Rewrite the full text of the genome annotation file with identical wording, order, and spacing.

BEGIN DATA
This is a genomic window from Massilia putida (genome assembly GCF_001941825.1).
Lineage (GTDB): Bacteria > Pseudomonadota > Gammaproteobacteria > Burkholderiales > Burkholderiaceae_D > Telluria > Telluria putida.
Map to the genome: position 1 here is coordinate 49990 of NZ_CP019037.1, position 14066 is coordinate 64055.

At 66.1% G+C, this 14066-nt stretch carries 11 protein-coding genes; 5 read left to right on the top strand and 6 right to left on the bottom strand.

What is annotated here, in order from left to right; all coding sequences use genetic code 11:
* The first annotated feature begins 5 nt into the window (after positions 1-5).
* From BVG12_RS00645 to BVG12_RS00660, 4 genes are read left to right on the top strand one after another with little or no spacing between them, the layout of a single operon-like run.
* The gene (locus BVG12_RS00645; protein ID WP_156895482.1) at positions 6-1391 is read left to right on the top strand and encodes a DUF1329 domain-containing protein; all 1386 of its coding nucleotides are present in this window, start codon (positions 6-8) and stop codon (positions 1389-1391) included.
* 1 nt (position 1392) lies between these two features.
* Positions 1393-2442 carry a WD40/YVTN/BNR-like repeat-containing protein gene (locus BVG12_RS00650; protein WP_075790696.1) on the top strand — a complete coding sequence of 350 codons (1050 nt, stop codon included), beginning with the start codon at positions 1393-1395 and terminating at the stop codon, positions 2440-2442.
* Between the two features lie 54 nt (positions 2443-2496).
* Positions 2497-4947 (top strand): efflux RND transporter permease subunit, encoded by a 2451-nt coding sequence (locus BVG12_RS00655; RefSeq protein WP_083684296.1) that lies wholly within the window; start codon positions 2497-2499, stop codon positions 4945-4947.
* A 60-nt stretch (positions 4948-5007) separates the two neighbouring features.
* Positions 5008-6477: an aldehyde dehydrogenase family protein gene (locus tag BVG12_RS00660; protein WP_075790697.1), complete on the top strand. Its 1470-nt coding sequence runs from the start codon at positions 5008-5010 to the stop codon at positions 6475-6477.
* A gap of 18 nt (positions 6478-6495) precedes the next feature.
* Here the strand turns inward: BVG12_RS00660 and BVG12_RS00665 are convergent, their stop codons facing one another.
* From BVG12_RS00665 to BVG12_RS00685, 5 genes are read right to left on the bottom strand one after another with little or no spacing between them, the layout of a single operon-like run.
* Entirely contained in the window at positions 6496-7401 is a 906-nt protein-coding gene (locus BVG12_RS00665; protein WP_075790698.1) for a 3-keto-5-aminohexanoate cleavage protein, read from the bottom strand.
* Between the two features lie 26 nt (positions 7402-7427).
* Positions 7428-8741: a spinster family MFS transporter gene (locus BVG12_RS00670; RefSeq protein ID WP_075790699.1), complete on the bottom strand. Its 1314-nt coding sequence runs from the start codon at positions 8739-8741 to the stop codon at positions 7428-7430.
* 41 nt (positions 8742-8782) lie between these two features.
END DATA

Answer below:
This is a genomic window from Massilia putida (genome assembly GCF_001941825.1).
Lineage (GTDB): Bacteria > Pseudomonadota > Gammaproteobacteria > Burkholderiales > Burkholderiaceae_D > Telluria > Telluria putida.
Map to the genome: position 1 here is coordinate 49990 of NZ_CP019037.1, position 14066 is coordinate 64055.

At 66.1% G+C, this 14066-nt stretch carries 11 protein-coding genes; 5 read left to right on the top strand and 6 right to left on the bottom strand.

What is annotated here, in order from left to right; all coding sequences use genetic code 11:
* The first annotated feature begins 5 nt into the window (after positions 1-5).
* From BVG12_RS00645 to BVG12_RS00660, 4 genes are read left to right on the top strand one after another with little or no spacing between them, the layout of a single operon-like run.
* The gene (locus BVG12_RS00645; protein ID WP_156895482.1) at positions 6-1391 is read left to right on the top strand and encodes a DUF1329 domain-containing protein; all 1386 of its coding nucleotides are present in this window, start codon (positions 6-8) and stop codon (positions 1389-1391) included.
* 1 nt (position 1392) lies between these two features.
* Positions 1393-2442 carry a WD40/YVTN/BNR-like repeat-containing protein gene (locus BVG12_RS00650; protein WP_075790696.1) on the top strand — a complete coding sequence of 350 codons (1050 nt, stop codon included), beginning with the start codon at positions 1393-1395 and terminating at the stop codon, positions 2440-2442.
* Between the two features lie 54 nt (positions 2443-2496).
* Positions 2497-4947 (top strand): efflux RND transporter permease subunit, encoded by a 2451-nt coding sequence (locus BVG12_RS00655; RefSeq protein WP_083684296.1) that lies wholly within the window; start codon positions 2497-2499, stop codon positions 4945-4947.
* A 60-nt stretch (positions 4948-5007) separates the two neighbouring features.
* Positions 5008-6477: an aldehyde dehydrogenase family protein gene (locus tag BVG12_RS00660; protein WP_075790697.1), complete on the top strand. Its 1470-nt coding sequence runs from the start codon at positions 5008-5010 to the stop codon at positions 6475-6477.
* A gap of 18 nt (positions 6478-6495) precedes the next feature.
* Here the strand turns inward: BVG12_RS00660 and BVG12_RS00665 are convergent, their stop codons facing one another.
* From BVG12_RS00665 to BVG12_RS00685, 5 genes are read right to left on the bottom strand one after another with little or no spacing between them, the layout of a single operon-like run.
* Entirely contained in the window at positions 6496-7401 is a 906-nt protein-coding gene (locus BVG12_RS00665; protein WP_075790698.1) for a 3-keto-5-aminohexanoate cleavage protein, read from the bottom strand.
* Between the two features lie 26 nt (positions 7402-7427).
* Positions 7428-8741: a spinster family MFS transporter gene (locus BVG12_RS00670; RefSeq protein ID WP_075790699.1), complete on the bottom strand. Its 1314-nt coding sequence runs from the start codon at positions 8739-8741 to the stop codon at positions 7428-7430.
* 41 nt (positions 8742-8782) lie between these two features.